Bore Well and Hand Pump Project ~ Anna Nagar, Tamil Nadu, India

by Peter Coughlan, PhD, Executive Director of WaterBridge Outreach: Books + Water

Anna Nagar consists of a hamlet of around 25 huts and two decaying concrete buildings. It is about 15 miles west of Mamallapuram in Tamil Nadu, Southeast India. Its inhabitants, around 60 in number, all belong to the Irula scheduled tribal people. These people, who have long experienced discrimination, live isolated lives on the edge of communities of the scheduled castes and for the most part, they are desperately poor.  The men make their living as occasional agricultural laborers, for example cutting down the thorn trees which are a blight on the land, or working on the casuarina trees that provide commercial wood used for wooden posts, the construction of huts, wood pulp, and so on.                                                                (click on images to enlarge)

Their infrastructure is minimal. They depended, for example, for water on a municipal water source some distance away that provided, when all was functioning properly, water for half an hour a day. When that water failed, as often happened, they relied on a local community with whom, however, there has been a degree of antagonism and therefore there was uncertainty regarding water supplies. Among their greatest needs was an independent water source.

The Irula people are for the most part semi-nomadic, but their presence in Anna Nagar goes back about fifty years due to an Irula man who agreed to work as a bonded labourer for a local landowner in exchange for permission to live on half an acre of land. In the course of time he and his descendants managed to purchase this land, something that is not at all easy to achieve for these tribal people.

 

Thanks to funding provided by staff of the JosephJoseph company in collaboration with WaterBridge Outreach, SAVE Int’l has been able to install a bore well and a hand pump in this hamlet.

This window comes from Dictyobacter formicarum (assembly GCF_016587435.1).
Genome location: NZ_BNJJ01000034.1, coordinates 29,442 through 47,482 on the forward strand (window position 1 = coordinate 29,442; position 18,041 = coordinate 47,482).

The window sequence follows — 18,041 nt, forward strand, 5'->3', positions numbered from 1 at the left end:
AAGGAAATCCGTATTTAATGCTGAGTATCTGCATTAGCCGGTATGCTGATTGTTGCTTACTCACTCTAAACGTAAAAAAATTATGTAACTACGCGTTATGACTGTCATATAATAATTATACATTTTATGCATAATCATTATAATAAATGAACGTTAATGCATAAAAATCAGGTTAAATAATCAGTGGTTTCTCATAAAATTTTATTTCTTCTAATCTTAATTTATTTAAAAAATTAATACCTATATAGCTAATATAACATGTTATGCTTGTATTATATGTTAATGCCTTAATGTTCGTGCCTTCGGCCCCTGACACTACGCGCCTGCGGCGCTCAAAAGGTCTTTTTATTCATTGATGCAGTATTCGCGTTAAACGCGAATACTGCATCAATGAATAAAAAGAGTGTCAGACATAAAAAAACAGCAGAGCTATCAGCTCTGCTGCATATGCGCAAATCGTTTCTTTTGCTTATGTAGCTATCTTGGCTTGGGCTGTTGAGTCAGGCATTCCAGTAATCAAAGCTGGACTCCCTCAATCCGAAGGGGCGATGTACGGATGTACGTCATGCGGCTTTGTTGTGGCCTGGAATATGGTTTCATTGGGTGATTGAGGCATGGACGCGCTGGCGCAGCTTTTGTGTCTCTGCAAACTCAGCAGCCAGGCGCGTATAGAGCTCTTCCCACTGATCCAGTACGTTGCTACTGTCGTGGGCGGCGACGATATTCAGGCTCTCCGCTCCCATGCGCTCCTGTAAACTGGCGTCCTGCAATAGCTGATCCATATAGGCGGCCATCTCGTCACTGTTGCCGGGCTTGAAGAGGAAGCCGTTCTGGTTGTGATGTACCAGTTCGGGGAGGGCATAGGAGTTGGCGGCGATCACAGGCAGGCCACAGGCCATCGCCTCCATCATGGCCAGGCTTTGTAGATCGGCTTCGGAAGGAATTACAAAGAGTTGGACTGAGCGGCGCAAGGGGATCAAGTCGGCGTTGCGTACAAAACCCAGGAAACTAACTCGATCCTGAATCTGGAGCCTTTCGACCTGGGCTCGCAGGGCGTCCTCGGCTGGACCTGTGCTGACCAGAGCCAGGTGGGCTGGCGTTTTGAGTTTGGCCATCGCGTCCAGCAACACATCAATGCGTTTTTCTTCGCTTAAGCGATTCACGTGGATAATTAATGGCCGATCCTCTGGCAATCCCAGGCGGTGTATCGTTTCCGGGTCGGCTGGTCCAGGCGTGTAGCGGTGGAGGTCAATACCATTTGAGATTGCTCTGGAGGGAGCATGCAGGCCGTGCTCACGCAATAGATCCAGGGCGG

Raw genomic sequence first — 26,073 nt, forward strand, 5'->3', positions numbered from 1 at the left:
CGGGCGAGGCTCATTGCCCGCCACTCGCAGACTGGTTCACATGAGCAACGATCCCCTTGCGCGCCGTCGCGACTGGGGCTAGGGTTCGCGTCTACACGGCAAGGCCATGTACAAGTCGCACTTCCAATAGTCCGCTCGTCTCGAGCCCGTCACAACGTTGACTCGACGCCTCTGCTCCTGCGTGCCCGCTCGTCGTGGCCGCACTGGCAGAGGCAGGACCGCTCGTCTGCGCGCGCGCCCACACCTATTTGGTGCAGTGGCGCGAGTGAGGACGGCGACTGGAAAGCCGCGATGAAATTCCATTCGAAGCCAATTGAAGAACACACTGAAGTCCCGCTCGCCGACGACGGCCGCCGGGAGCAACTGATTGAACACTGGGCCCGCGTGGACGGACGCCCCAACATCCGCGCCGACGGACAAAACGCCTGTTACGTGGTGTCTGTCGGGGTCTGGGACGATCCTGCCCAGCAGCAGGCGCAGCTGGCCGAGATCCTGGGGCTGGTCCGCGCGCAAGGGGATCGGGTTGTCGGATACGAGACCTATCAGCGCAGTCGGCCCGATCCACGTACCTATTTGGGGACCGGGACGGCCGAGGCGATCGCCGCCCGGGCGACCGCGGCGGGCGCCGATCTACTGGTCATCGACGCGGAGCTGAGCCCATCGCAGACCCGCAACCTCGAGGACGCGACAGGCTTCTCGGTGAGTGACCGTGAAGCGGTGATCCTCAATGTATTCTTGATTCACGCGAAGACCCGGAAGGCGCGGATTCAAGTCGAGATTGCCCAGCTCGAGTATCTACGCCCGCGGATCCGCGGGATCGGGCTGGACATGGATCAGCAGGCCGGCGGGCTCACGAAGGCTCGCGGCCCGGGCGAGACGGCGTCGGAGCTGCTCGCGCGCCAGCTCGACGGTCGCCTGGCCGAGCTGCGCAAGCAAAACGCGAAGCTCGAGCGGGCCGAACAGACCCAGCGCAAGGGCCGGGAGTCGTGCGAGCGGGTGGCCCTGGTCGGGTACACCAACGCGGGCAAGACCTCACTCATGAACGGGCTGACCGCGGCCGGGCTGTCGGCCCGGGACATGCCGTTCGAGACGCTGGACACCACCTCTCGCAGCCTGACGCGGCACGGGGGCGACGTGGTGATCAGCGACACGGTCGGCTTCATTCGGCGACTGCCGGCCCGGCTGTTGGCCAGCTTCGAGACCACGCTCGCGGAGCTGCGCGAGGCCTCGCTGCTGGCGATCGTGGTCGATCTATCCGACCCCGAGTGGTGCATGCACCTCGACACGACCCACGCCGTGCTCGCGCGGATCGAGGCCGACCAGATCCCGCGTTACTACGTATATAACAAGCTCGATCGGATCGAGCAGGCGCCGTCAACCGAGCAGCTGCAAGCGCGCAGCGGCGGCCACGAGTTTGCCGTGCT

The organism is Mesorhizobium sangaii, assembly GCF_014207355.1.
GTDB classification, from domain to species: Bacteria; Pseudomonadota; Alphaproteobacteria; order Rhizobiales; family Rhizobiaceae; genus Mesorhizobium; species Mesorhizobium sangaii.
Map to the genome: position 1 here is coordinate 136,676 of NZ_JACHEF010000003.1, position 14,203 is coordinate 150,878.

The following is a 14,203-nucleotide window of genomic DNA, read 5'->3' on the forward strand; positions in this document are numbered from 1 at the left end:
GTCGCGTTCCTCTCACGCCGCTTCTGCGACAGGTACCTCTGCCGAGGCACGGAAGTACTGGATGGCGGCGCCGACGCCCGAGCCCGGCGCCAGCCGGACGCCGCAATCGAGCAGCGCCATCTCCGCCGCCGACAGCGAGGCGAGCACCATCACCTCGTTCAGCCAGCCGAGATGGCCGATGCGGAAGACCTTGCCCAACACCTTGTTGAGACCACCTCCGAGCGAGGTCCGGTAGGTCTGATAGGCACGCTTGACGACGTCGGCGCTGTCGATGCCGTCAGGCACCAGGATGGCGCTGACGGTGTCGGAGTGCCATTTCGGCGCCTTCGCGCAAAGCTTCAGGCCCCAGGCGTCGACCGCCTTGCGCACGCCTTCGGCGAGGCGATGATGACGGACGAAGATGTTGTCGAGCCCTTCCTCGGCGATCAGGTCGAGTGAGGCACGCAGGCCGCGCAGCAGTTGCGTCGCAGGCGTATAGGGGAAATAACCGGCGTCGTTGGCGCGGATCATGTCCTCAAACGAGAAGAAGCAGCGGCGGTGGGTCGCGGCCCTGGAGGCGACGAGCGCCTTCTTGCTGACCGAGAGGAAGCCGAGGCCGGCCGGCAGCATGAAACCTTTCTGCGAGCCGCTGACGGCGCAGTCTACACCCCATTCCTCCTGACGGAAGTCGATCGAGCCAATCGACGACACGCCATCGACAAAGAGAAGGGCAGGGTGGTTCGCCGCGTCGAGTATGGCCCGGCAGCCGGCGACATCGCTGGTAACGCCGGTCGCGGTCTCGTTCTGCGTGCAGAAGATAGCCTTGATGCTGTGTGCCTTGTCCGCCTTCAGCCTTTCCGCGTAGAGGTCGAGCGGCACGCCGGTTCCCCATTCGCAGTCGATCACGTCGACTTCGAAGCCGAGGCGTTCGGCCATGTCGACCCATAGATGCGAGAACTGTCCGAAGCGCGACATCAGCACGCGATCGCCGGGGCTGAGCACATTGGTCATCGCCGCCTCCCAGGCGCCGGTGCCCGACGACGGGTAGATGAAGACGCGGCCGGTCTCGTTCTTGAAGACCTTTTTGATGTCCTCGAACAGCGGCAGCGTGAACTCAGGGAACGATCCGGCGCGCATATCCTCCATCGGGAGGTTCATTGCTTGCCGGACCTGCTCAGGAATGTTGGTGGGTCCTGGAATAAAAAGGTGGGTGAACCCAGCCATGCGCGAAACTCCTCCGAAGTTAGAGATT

This, as the villagers themselves have said, has transformed their lives. It not only helps avoid tensions and conflicts with nearby communities, but also provides water for bathing, cooking, for washing clothes and cleaning pans, for watering their small garden plots and drinking. Moreover, in the intense heat of this part of India it allows the people to bathe and cool off. SAVE Int’l organized careful testing of the water and found it is drinkable, although boiling is recommended. It will be necessary to maintain and, if necessary, repair the pump at least once a year, but the well and pump are working well. Even though there has not been rain since early December, the heavy rain and floods in Tamil Nadu just prior to that period have ensured that the water table is high and that the surrounding rice fields are in good shape.In the large photo below, Curt Degler of SAVE Int'l with some of the Irula villagers.

An important plus where the well and pump are concerned is that having their own water supply has helped give the inhabitants of Anna Nagar, inclined by Irula traditions towards a semi-nomadic existence, a greater sense of identity, belonging, and stability.  This is important for these Irula people and their families as the huge metropolis of Chennai (formerly Madras) expands southwards with the threat of dispossession of their residential land.

All this shows what can be done in these areas at relatively little expense. SAVE Int’l and WaterBridge Outreach are very grateful for the funds from the staff of JosephJoseph, raised through their participation in the annual summer “Color Run” in London. This is an event participants enter in order to raise funds for various charities. It is called the “Color Run” because many of the participants start off the five kilometre course, mostly in white clothes and the Run is open to young and old and all fitness levels, and are then pelted with brightly colored powders at each kilometre marker as they run, jog, walk, or dance the course. The result is a kaleidoscope of color at the finishing line, described by at least some participants as the happiest five kilometres in the world! Many thanks JosephJoseph!

Published May 2016

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